Setting Goals and Leading Through Turbulent Times
Living and leading in highly dynamic and turbulent times can make goal setting seem nearly impossible as your business reality changes daily. There’s no question that the ability to think ahead, plan for disruption and adapt quickly will continue to be critical skillsets in the new year. But don’t let the possibility of a pivot stop you from providing critical direction for your business now.
Setting goals, while being mindful of current limitations (and unique opportunities) can help you capitalize on areas where you can most effectively exert control, make critical improvements and continue to thrive.
Your responsibilities have changed
Start by accepting that your roles and responsibilities, and those of your team, have changed significantly in the past year. Much like a war-time president, when the COVID-19 pandemic emerged, you suddenly became a crisis leader. Where organizations may have been setting goals around driving additional revenue or gaining market share prior to the pandemic, many are now focused on addressing severe staffing shortfalls, controlling costs, juggling supply chain issues and, of paramount concern, caring for the physical and mental well-being of their teams.
Advisors and partners in the leadership consulting firm, ghSMART, point to four behaviors leaders must cultivate to move forward during periods of crisis. Tuning into these critical behaviors can help you better chart the way forward.
- Make decisions with speed rather than precision. Accept that information will be incomplete, emotions may run high and that you will be called upon to make difficult decisions with less time and spottier data than you would prefer. Be clear about your priorities, identify who is empowered to make decisions and understand that missteps are likely in volatile environments and do not punish honest mistakes. Executive coach, Patricia Carl, and author of Entrepreneurial You, Dorie Clark, suggest focusing more on near-term goals and understanding that longer-term goals, while still worthwhile, may be more nebulous for now.
- Adapt boldly. Some of your most important decisions at this time may be about what not to do or how to do something quite differently from before. But you still need to make strong choices and not let your future be determined by fear and inaction. Carl and Clark suggest asking, “What actions you can I take right now?” By focusing on the very next step that can bring you closer to your goal, you build momentum and demonstrate to team members, customers and other stakeholders that you are in charge and moving forward.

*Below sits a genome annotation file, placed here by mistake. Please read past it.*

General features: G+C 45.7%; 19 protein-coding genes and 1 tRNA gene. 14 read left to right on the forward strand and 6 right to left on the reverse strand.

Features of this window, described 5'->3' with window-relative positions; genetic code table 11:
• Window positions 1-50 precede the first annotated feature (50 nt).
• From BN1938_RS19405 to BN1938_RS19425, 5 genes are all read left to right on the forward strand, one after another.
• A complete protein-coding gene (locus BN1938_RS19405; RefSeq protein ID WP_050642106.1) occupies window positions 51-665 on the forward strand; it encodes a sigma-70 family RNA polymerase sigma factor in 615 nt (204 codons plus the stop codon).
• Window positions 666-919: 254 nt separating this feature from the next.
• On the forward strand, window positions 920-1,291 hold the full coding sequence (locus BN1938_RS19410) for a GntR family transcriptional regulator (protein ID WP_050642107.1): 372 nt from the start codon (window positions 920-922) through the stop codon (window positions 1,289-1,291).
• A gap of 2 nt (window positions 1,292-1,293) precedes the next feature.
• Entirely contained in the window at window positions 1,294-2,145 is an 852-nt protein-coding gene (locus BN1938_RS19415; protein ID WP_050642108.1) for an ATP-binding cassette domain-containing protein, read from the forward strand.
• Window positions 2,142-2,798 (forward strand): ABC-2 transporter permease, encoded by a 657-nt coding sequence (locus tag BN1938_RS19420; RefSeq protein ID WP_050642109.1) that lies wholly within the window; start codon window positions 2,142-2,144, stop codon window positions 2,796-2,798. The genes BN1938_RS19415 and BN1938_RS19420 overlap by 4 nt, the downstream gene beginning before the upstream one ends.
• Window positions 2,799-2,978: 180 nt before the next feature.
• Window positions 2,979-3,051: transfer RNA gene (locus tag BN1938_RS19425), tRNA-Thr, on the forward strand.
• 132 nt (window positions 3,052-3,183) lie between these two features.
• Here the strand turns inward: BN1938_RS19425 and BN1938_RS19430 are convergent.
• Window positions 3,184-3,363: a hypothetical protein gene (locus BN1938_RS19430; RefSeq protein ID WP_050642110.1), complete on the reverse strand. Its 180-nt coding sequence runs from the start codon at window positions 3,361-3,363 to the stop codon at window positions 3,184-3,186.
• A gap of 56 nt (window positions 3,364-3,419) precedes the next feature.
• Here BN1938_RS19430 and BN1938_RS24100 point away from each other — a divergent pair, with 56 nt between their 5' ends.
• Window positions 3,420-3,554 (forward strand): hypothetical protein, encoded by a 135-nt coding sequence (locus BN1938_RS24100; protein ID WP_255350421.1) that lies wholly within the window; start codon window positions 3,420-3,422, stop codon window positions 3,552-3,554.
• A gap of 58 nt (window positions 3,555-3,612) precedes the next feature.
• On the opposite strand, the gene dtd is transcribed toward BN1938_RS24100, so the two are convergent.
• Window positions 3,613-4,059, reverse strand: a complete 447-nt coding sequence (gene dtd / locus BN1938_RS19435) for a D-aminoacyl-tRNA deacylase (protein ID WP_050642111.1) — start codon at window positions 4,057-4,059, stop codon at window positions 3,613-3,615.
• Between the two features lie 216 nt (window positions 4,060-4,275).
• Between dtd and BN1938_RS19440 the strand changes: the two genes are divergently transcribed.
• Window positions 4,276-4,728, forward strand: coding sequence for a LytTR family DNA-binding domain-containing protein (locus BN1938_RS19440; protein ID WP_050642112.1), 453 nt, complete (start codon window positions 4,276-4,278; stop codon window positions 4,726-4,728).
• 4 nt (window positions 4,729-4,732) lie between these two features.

- Reliably deliver on your core priorities. While lots of things will remain out of your control, continue to focus on key deliverables and search for new ways to serve customer needs. Carl and Clark suggest paying special attention to process goals right now because you will have more influence over their outcome. You may not be able to serve customers as easily in person or secure preferred raw materials, but consider how you can pivot and continue to deliver value.
- Engage for impact. Your team is likely distracted and, nearly two years into doing business during a pandemic, weary. In addition to providing a supportive work environment, one of your most important jobs is to help them stay engaged and on task. “Effective leaders are understanding of their team’s circumstances and distractions, but they find ways to engage and motivate, clearly and thoroughly communicating important new goals and information,” ghSMART recommends. Help people working with you to set new goals if old ones no longer fit the current environment.
If you are a solopreneur, make sure you check in with yourself as well. Ask yourself if you are getting burned out, need a break or having trouble staying on task. If you feel overwhelmed, try putting your big goals aside for a moment and focus on something smaller and more manageable. When you accomplish even a small task, it provides energy and motivation to tackle the next thing.
Clearly, the start of 2022 has greeted us with more tumult and not a return to any previous conception of “normal.” But by embracing your role as a crisis leader (not a leader in crisis) you can continue to set meaningful goals and identify the way forward for yourself, your business and your team.